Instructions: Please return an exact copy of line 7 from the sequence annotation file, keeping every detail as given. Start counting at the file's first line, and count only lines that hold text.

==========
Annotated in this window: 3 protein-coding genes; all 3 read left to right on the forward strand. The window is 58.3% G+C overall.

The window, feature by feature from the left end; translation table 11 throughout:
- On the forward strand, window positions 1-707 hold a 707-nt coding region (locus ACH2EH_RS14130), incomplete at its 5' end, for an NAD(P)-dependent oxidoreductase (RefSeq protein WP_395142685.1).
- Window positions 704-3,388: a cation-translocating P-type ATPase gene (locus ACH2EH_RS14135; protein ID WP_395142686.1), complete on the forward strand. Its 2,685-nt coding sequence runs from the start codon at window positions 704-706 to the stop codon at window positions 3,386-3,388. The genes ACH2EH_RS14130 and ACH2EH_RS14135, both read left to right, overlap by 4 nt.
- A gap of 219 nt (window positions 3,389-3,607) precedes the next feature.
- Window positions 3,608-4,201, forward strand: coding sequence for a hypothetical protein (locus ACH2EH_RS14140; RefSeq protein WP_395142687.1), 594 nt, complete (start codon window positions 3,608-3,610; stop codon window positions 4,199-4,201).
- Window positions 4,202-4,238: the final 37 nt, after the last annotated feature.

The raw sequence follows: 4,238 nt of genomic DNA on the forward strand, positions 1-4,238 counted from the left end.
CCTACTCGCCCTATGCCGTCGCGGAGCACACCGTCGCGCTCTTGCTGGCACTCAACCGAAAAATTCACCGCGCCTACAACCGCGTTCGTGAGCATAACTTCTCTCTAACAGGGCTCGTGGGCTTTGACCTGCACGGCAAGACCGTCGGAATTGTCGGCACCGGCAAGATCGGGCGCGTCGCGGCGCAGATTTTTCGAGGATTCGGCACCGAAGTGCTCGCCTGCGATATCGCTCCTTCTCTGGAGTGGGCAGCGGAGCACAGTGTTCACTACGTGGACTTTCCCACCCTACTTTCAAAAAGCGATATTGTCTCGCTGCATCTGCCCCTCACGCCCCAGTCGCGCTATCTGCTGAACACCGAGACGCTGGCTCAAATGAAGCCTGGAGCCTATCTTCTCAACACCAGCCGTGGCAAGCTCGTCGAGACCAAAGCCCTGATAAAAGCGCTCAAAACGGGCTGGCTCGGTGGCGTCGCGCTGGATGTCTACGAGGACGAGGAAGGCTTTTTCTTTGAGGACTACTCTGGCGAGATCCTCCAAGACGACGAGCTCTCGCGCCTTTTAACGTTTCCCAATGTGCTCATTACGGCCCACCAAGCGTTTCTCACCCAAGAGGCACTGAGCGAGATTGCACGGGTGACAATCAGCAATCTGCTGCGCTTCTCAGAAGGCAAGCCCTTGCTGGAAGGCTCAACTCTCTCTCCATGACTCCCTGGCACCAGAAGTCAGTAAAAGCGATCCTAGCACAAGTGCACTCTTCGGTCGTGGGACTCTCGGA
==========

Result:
- Window positions 4,202-4,238: the final 37 nt, after the last annotated feature.